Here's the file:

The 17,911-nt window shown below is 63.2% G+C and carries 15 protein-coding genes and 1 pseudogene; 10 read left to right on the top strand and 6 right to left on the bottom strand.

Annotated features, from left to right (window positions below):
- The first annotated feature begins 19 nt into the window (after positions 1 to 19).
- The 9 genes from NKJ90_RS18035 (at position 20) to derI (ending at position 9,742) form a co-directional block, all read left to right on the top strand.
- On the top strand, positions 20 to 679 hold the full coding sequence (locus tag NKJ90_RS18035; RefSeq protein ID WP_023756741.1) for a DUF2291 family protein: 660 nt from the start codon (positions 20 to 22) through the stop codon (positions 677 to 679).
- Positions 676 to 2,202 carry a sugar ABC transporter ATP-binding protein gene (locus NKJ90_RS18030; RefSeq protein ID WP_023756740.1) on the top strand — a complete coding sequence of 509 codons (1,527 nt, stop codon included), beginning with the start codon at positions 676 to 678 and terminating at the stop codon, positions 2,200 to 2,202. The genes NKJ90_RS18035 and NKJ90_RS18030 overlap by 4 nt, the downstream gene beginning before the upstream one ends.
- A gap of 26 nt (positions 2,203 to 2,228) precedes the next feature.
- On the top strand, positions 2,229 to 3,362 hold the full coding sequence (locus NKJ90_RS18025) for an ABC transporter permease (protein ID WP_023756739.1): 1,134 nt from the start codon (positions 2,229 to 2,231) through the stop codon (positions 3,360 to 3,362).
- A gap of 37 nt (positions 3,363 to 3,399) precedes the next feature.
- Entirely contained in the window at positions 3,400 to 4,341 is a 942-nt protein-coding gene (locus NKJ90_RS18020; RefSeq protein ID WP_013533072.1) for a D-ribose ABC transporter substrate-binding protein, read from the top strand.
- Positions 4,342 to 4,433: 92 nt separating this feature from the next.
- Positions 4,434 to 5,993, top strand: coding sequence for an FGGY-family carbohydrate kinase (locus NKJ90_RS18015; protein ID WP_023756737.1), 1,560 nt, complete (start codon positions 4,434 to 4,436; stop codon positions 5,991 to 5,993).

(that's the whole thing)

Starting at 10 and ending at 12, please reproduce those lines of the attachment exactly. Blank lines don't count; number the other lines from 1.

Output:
- Entirely contained in the window at positions 3,400 to 4,341 is a 942-nt protein-coding gene (locus NKJ90_RS18020; RefSeq protein ID WP_013533072.1) for a D-ribose ABC transporter substrate-binding protein, read from the top strand.
- Positions 4,342 to 4,433: 92 nt separating this feature from the next.
- Positions 4,434 to 5,993, top strand: coding sequence for an FGGY-family carbohydrate kinase (locus NKJ90_RS18015; protein ID WP_023756737.1), 1,560 nt, complete (start codon positions 4,434 to 4,436; stop codon positions 5,991 to 5,993).